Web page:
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Tue August 23, 2011
Depression Skills... commentary from Joan Carris
By Joan Carris
Beaufort, NC –
As we are all trying to adjust to the current depression, I am remembering what I heard about the long depression after the 1929 stock market crash. High school graduates of that era scrambled to find jobs, and grew up fast, like their older siblings who'd been tempered in the fire of WWI. They became tough, savvy, ultra-conservative adults. As couples, they had only small families, because children were luxury items. I was one of those children, and we all had parents who ingrained in us the lessons they'd so painfully learned.
The main lesson was thrift: Waste Not, Want Not. We saved everything. Garbage went into the compost pile for our huge gardens, tended lovingly by my father, who'd grown up on a Kentucky farm. As a little kid, I believed that we supplied most of Toledo with tomatoes, corn, beans, strawberries, and cantaloupe. I was in charge of reclaiming tinfoil, washing and drying it carefully before adding it to the foil collection under the sink. Mother wiped off wax paper, dried it, and re-used it. Old newspapers insulated our doghouse in winter, lined basement shelves, or were tightly rolled to be later burned in the fireplace.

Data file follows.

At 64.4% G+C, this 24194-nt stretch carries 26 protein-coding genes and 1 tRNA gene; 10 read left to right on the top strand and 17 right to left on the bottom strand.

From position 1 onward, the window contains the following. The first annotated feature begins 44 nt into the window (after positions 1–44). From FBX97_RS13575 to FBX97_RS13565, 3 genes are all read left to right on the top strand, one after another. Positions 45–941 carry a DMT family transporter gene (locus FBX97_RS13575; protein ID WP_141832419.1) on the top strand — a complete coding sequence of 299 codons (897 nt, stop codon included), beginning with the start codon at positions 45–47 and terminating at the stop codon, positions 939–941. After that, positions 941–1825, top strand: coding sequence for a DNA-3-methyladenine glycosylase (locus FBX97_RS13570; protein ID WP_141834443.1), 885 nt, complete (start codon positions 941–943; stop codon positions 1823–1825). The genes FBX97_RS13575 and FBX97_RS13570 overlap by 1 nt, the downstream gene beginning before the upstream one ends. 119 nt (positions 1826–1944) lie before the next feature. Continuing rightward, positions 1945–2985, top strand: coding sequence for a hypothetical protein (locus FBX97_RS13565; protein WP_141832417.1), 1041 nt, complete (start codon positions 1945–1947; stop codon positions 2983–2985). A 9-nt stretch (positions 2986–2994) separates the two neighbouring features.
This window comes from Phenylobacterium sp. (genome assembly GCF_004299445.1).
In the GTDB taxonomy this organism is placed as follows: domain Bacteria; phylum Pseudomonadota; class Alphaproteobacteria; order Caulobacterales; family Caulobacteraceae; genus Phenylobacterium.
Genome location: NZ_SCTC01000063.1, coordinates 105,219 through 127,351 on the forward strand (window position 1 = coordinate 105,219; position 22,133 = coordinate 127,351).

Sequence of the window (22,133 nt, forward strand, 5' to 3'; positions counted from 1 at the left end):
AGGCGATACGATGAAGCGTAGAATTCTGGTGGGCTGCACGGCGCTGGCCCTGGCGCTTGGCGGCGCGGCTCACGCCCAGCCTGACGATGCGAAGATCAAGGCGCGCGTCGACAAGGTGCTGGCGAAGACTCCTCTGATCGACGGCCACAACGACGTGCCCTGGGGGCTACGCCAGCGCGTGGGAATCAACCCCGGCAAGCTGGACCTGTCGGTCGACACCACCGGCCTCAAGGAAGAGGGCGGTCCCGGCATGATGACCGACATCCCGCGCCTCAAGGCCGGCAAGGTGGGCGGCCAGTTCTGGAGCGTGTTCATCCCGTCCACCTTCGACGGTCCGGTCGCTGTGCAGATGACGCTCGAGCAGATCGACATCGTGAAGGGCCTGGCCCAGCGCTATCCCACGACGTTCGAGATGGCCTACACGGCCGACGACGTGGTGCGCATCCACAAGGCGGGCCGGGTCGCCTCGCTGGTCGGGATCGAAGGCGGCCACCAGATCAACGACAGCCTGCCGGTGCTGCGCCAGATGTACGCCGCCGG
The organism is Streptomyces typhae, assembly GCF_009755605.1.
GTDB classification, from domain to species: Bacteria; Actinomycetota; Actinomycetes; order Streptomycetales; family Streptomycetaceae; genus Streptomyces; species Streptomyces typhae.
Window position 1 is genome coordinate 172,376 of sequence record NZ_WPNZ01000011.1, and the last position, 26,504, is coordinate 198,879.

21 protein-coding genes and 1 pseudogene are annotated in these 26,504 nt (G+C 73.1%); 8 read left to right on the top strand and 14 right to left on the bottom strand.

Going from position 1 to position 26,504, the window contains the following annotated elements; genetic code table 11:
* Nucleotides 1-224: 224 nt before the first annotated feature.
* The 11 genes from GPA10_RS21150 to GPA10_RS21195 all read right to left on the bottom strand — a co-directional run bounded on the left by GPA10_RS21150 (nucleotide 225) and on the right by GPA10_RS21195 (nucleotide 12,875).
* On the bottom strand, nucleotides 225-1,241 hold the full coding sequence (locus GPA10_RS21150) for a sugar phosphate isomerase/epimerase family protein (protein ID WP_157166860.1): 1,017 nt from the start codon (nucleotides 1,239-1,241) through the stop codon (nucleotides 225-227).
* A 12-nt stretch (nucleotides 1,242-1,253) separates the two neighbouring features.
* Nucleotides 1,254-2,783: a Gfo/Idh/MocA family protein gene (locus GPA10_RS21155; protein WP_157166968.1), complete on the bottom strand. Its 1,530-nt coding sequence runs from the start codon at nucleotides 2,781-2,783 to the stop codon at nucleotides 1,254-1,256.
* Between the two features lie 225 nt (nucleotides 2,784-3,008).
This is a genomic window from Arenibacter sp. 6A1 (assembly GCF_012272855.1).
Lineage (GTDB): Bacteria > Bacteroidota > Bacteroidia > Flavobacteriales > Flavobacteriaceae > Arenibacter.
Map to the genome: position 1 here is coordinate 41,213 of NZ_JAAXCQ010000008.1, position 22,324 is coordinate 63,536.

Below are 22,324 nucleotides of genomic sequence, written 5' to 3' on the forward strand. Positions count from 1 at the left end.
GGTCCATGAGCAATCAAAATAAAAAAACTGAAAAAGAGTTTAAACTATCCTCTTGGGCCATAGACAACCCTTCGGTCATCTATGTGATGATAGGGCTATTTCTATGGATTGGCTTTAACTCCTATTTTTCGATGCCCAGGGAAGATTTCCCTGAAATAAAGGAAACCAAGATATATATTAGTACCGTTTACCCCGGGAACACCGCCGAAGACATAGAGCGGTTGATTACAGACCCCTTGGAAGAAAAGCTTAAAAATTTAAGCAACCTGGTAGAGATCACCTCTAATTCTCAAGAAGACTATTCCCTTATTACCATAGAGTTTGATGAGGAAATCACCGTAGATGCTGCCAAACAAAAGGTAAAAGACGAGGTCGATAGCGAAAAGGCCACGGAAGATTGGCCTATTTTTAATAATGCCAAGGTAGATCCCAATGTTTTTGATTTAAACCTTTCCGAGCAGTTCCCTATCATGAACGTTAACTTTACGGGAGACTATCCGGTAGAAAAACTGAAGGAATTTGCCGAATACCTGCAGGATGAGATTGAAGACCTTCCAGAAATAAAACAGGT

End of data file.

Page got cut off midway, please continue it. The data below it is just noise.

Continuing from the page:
I could have knitted hundreds of afghans from the balls of string in our house. When I blithely tossed a rubber band into the wastebasket one day, my father said, "Joan, retrieve that, please." Knowing we had already squirreled away at least a million rubber bands, I replied, "But we don't need it!"
Solemnly he said, "You never know what you will need." Well, dangit, that is true probably the motto of all packrats.
All these many years later, guess what? Compost is a hot topic! I have a tiny stainless steel compost pail in my kitchen, storing up treasure for our two steaming outdoor bins. I still save rubber bands, although now that I have two large balls made of rubber bands, I have begun throwing some away. It is not easy to do.
I refuse to save string. I buy a fresh ball of whatever twine we need, and stifle the pang of guilt as I pay for it. I do save Christmas wrapping paper, the beautiful holiday boxes and bags, holiday cards, and the gift tags from presents. Those tags are a point of family honor. One of our daughters has a gift tag dating back to the 90s. Another has one dated 1985. As for the handsome holiday cards, I cut off the fronts of the best ones and glue them onto the plain, boring bags that are cheaper. By the way, I regard this an art form.
Many in my generation consider themselves "marked" by the 20th century Depression, even though we weren't alive then. But, hey, think how "green" we were before it was fashionable! We have always understood the writer's adage: Less is More. And we aren't embarrassed to say that we love our compost.